Tuesday, March 06, 2012

77% of all statistics are either misleading or made up

I heard a news story on the radio this morning that made me stop and think. The story reported that a new study showed that African-American students in the Chicago Public Schools system are more likely to receive harsher discipline than other students. The reporter went on to quote some statistics from the study. It was at this point that I paused. Did the statistics actually report what the study say they reported? Here are the statistics taken from the Chicago Tribune version of the story:

"African-American students (approximately 45 percent of students) comprised three-quarters (approximately 75 percent) of school suspensions in 2009-10, the year data was collected for the national civil rights survey. Latino students made up 42 percent of CPS' enrollment but 20 percent of the suspensions. White students, who represented less than 10 percent of district enrollment, made up 3 percent of suspensions."

Statistics showing that 45 percent of the students getting 75 percent of the punishment seems to validate the studies findings. But is that what those statistics actually tell us? Hearing a quick story on the radio or even reading a brief summary from the newspaper don't always give us all the facts. So my next step was to look at the original study to see what other factors were looked at. But unfortunately the source website is down for maintenance which means that we can only deal with the statistics at hand. So do the reported statistics actually tell us that African-American students in the CPS are more likely to receive harsher discipline than other students? Are there limitations to what statistics can tell us?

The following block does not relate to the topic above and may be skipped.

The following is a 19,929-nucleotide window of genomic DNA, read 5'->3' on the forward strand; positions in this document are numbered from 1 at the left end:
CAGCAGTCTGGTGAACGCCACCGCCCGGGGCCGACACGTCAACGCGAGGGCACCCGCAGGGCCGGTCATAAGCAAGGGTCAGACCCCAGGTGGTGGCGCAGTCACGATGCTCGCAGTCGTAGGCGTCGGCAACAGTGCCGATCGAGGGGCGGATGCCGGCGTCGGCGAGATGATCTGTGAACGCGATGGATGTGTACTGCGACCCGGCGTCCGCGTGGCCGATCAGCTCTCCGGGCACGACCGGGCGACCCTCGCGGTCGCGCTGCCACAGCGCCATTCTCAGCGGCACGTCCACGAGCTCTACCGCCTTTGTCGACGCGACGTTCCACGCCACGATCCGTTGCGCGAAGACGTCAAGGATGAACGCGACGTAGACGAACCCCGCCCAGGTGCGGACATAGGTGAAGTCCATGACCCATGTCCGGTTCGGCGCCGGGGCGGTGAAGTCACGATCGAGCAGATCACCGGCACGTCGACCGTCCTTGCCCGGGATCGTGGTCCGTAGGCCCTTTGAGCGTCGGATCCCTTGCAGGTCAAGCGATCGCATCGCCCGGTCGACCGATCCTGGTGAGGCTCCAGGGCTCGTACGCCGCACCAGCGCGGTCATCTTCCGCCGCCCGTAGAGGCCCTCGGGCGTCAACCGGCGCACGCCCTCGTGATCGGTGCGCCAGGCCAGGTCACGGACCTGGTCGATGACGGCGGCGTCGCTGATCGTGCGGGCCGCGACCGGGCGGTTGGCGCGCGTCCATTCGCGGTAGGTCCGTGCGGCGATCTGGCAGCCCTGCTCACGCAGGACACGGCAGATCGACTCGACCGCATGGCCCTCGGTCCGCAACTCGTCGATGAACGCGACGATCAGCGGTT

Yes there are limitations and no–as reported–the statistics do not tell us what the news reports are saying that they are telling us. Let me take a moment and be very clear. I am not commenting on whether or not African-American students are more or less likely to receive harsher discipline than their fellow students of other ethnic/racial backgrounds. My only comment is on whether or not the statistics–as reported–determine either a correlation or a causation.

In other words these statistics cannot show that African-American students are being subjected to harsher punishments because they are African-American students. The only thing that they actually show is that about 75 percent of the students that are being suspended are African-American which is a different percentage than the total population makeup of the schools. This means that African-American students are more likely to be suspended. In order to make the judgement that African-American students are being subjected to harsher punishments we would need to look at the punishments being given out for various misbehaviors.

This is one of the great problems with simply quoting statistics. We always need to look at statistics with a critical eye and ask if they are actually saying what we are being told that they are saying. Then we need to do the hard work of asking why these statistics are the way that they are. It is only then that we can get at the underlying problems.

There is no doubt in my mind that the educational system in Chicago is not functioning as best as it can. It seems to me that African-American students being more likely to be suspended is no less of an issue than African-American students being subjected to harsher discipline. The real question is why are they being suspended at a greater rate?


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